Wednesday, February 15, 2012

Playgrounds and Prejudice: GLSEN's New study on Homophobia and Gender Nonconformity in Elementary Schools

Check out this new study by the Gay, Lesbian, Straight Education Network.  Here are some of their key findings:

  • The most common form of biased language in elementary schools, heard regularly (i.e., sometimes, often or all the time) by both students and teachers, is the use of the word "gay" in a negative way, such as "that's so gay," (students: 45%, teachers: 49%).
  • Gender nonconforming students are less likely than other students to feel very safe at school (42% vs 61%), and are more likely than others to be called names, made fun of or bullied at school (56% vs 33%).
  • While an overwhelming majority of elementary school teachers say that they include representations of different families when the topic of families comes up in their classrooms (89%), less than a quarter of teachers report any representation of lesbian, gay or bisexual parents (21%) or transgender parents (8%).
  • A majority of teachers (85%) have received professional development on diversity or multicultural issues, but less than half of teachers have ever received specific professional development on gender issues (37%) or on families with LGBT parents (23%). 

GLSEN also released "Ready, Set, Respect! GLSEN's Elementary School Toolkit," with lesson plans that focus on name-calling, bullying and bias, LGBT-inclusive family diversity and gender roles and diversity.  It's designed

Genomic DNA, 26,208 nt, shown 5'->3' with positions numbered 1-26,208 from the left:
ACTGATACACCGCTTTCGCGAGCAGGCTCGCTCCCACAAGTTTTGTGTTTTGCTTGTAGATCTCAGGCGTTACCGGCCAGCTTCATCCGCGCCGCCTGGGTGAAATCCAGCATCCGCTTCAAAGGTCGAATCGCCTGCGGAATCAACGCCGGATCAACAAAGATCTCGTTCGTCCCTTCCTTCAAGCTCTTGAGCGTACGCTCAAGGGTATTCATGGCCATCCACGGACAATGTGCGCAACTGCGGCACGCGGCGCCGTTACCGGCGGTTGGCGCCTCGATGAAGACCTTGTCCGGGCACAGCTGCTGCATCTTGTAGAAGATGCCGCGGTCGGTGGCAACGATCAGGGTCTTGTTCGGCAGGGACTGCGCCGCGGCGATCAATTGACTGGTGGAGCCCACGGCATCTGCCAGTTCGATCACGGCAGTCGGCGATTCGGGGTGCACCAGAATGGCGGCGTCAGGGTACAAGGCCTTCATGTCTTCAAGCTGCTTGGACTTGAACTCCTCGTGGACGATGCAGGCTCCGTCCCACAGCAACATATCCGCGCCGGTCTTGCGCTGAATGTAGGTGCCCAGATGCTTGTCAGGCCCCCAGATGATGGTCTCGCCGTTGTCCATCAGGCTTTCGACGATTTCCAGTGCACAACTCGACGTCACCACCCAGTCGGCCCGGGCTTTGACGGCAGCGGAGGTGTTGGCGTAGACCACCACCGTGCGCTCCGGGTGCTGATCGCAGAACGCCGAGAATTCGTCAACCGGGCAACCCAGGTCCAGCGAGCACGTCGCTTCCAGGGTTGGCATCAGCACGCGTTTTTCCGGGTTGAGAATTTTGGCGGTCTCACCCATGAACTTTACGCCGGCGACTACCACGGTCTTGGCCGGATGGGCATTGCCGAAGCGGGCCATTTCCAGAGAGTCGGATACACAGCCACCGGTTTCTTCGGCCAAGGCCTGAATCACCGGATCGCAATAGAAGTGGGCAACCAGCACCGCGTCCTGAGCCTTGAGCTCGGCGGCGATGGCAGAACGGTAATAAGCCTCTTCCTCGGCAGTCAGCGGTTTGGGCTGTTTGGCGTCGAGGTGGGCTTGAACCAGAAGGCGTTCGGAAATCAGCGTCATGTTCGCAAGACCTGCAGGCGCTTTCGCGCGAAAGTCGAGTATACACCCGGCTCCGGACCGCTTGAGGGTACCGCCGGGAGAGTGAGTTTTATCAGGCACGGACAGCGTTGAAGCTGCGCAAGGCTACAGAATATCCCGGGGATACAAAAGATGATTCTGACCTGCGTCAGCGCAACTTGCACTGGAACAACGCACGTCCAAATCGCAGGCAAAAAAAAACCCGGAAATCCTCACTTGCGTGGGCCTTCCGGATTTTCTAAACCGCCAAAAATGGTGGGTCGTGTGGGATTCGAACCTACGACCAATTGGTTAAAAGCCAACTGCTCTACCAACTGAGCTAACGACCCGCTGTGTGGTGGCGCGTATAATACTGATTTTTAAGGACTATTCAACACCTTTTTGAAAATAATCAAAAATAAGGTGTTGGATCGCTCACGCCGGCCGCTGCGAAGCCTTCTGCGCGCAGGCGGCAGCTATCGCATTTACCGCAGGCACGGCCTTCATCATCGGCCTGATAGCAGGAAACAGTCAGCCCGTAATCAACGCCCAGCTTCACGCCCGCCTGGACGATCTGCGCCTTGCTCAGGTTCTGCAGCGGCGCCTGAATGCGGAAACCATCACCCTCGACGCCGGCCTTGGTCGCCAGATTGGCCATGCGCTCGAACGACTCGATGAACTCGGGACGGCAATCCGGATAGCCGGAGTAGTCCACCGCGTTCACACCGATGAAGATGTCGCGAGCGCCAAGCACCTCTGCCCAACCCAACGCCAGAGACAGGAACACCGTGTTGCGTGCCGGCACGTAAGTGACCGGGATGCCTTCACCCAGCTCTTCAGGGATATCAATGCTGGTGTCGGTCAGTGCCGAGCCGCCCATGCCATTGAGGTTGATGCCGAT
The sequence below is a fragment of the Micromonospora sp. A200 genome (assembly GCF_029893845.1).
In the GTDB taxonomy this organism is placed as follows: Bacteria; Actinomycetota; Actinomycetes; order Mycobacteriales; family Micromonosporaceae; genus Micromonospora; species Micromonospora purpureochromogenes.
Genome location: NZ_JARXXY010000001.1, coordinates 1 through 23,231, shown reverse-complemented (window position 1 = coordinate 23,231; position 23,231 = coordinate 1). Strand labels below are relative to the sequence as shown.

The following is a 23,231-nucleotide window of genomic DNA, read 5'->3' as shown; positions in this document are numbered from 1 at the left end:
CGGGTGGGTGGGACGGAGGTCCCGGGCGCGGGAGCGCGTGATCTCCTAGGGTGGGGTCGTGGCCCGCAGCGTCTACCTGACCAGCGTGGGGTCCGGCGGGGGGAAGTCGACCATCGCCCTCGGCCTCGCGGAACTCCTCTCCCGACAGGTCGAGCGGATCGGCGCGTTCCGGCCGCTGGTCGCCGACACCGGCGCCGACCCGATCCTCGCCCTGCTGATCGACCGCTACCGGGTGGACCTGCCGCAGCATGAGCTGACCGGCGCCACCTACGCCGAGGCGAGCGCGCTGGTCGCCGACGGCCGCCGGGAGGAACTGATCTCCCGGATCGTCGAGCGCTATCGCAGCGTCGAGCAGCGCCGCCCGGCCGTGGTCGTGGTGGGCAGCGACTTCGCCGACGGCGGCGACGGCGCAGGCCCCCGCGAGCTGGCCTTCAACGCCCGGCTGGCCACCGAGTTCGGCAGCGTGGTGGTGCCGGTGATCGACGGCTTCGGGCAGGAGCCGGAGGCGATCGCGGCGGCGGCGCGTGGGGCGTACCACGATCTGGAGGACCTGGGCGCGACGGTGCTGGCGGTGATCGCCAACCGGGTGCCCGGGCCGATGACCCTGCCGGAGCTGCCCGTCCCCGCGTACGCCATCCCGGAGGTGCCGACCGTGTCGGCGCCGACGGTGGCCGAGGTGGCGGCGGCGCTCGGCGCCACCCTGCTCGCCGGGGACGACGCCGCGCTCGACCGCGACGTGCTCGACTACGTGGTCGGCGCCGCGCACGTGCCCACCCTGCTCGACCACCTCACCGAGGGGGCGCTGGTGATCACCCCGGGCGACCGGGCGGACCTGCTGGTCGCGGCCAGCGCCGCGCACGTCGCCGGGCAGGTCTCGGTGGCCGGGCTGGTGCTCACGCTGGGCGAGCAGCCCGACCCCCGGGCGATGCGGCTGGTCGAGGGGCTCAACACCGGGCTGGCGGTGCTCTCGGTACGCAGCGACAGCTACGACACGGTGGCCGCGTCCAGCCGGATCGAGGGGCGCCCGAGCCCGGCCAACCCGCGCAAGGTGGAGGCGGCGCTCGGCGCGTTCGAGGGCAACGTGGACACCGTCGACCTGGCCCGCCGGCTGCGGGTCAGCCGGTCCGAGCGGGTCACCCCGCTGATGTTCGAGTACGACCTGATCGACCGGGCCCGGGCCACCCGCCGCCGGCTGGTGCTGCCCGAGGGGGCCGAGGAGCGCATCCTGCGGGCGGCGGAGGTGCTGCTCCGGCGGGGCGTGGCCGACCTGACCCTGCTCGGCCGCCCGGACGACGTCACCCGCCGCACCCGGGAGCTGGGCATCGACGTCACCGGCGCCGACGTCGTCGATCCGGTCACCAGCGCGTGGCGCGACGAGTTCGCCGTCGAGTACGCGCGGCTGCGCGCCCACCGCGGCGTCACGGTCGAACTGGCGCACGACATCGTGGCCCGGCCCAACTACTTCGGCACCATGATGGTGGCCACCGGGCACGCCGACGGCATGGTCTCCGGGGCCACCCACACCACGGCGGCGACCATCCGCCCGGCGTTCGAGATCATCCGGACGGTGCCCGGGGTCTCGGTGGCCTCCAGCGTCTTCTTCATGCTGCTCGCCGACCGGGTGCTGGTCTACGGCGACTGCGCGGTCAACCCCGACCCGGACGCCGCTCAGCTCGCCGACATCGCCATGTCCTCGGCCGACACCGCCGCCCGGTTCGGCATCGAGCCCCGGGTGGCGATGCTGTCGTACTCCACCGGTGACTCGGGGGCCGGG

"to help elementary educators ensure that all students feel safe and respected and develop respectful attitudes and behaviors."

The materials also include powerful anecdotes, like this one:

Third grade teacher Ms. Rojo learns from one of her student’s moms that on the previous day’s bus ride home, her son Jordan had been teased by a group of students after sharing that his mom is a lesbian. “Your mom is a lesbian? Jordan’s mom is a lesbian! That’s gross,” the students chanted. While Jordan doesn’t say anything to Ms. Rojo about it, Ms. Rojo learns that not only were the children teasing him, but that the bus driver’s response was to stop the bus and yell at Jordan, saying “don’t ever use that word again.”

They are two great resources to help make a difference in our schools!


ps - my thanks to Greg for giving me the heads-up on these, so I could share them with you!


Peggy Rouse-Hall said...

If children are not introduced the concept of respect at school,we are all in trouble. Our future depends on our youth and it should be at a very early age an elaborate amount of material on this subject should be taught. They may be taught to respect siblings and mom and dad at home as an expectation,but the minute they are surrounded by different races,and other children they are not familiar with,the formula of respect changes. Acceptance is strange to most kids because it's all new and has not been taught to them. We,as adult leaders in the education industry, have an urgent responsibility to make sure this is taught and practiced past our words. If not us,then who"if not now,then when? It's not a standard listed to be mastered,but a responsibility to be followed through from grade to grade. I am a retired teacher from both public and private schools. I know all these things to be true because I was there.

Joanna said...

Thank you so much for making us aware of this information and indicating the key, still concerning, points.

I have just read your newsletter and wanted to say congratulations on being contacted by Brentwood School in Los Angeles to do my Smashing Stereotypes Workshops on an ongoing basis. This is wonderful news for you AND these students and teachers!